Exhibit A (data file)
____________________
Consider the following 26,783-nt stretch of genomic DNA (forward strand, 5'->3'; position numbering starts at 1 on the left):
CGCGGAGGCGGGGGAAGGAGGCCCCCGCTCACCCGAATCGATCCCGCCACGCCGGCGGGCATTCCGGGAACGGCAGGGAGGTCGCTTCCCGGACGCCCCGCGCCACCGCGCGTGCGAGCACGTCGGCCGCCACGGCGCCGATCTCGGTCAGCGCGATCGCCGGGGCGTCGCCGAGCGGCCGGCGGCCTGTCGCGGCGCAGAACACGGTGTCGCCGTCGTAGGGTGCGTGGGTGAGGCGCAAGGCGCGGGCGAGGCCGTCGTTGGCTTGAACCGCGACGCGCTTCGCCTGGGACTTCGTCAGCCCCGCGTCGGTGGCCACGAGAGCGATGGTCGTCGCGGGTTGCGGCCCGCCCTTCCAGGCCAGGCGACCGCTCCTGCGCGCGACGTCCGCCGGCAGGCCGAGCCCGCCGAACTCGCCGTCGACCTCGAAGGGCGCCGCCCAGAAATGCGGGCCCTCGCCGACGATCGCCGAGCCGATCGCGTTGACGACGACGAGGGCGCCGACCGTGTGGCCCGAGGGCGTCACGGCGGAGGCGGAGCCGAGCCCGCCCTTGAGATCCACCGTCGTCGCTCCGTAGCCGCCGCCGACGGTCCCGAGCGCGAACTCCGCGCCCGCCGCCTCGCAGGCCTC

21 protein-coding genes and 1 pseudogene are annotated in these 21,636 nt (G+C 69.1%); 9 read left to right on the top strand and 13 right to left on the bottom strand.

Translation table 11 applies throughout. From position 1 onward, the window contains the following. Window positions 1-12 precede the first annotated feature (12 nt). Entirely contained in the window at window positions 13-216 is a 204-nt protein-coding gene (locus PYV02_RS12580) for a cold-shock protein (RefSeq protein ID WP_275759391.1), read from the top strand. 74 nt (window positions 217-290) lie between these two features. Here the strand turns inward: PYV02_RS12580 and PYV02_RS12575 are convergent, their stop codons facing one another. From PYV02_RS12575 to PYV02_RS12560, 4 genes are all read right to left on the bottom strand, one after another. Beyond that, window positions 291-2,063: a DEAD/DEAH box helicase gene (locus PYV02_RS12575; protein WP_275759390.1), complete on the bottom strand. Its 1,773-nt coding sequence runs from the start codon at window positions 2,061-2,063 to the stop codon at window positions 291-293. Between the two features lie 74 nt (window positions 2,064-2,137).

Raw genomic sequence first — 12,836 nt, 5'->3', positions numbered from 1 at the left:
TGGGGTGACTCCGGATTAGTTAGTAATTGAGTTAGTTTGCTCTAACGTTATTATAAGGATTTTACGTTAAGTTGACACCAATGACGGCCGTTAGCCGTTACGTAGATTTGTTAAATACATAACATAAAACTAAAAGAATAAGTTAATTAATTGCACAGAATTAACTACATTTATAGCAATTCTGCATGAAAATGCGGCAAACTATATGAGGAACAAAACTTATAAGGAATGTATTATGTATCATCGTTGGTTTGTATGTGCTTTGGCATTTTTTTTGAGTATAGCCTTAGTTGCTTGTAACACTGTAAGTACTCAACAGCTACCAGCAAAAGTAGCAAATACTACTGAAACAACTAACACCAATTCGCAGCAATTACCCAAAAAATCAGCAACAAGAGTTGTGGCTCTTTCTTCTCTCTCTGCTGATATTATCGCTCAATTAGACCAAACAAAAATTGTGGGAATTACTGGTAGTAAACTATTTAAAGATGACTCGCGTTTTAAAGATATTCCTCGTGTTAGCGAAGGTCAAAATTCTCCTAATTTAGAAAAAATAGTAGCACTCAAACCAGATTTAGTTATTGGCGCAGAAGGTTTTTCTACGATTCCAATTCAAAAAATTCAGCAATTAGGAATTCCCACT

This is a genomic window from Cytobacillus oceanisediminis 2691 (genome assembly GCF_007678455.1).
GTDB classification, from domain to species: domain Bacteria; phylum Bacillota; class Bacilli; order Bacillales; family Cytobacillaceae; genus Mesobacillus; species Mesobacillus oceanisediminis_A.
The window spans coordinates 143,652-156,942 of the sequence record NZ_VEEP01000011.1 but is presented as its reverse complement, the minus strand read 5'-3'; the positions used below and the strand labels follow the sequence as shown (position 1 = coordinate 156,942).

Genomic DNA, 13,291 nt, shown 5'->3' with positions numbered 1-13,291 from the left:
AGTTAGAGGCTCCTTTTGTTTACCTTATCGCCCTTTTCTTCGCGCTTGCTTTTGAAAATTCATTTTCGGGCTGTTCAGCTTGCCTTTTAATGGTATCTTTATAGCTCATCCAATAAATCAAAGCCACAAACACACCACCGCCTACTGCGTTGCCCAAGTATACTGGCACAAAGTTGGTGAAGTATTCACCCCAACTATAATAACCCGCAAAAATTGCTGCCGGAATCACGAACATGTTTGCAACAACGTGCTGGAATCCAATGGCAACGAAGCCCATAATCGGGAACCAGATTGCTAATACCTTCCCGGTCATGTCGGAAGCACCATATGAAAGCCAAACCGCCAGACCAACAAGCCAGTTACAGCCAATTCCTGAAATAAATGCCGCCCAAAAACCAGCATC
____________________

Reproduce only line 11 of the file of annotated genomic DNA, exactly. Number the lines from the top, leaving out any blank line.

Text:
AGTTAGAGGCTCCTTTTGTTTACCTTATCGCCCTTTTCTTCGCGCTTGCTTTTGAAAATTCATTTTCGGGCTGTTCAGCTTGCCTTTTAATGGTATCTTTATAGCTCATCCAATAAATCAAAGCCACAAACACACCACCGCCTACTGCGTTGCCCAAGTATACTGGCACAAAGTTGGTGAAGTATTCACCCCAACTATAATAACCCGCAAAAATTGCTGCCGGAATCACGAACATGTTTGCAACAACGTGCTGGAATCCAATGGCAACGAAGCCCATAATCGGGAACCAGATTGCTAATACCTTCCCGGTCATGTCGGAAGCACCATATGAAAGCCAAACCGCCAGACCAACAAGCCAGTTACAGCCAATTCCTGAAATAAATGCCGCCCAAAAACCAGCATC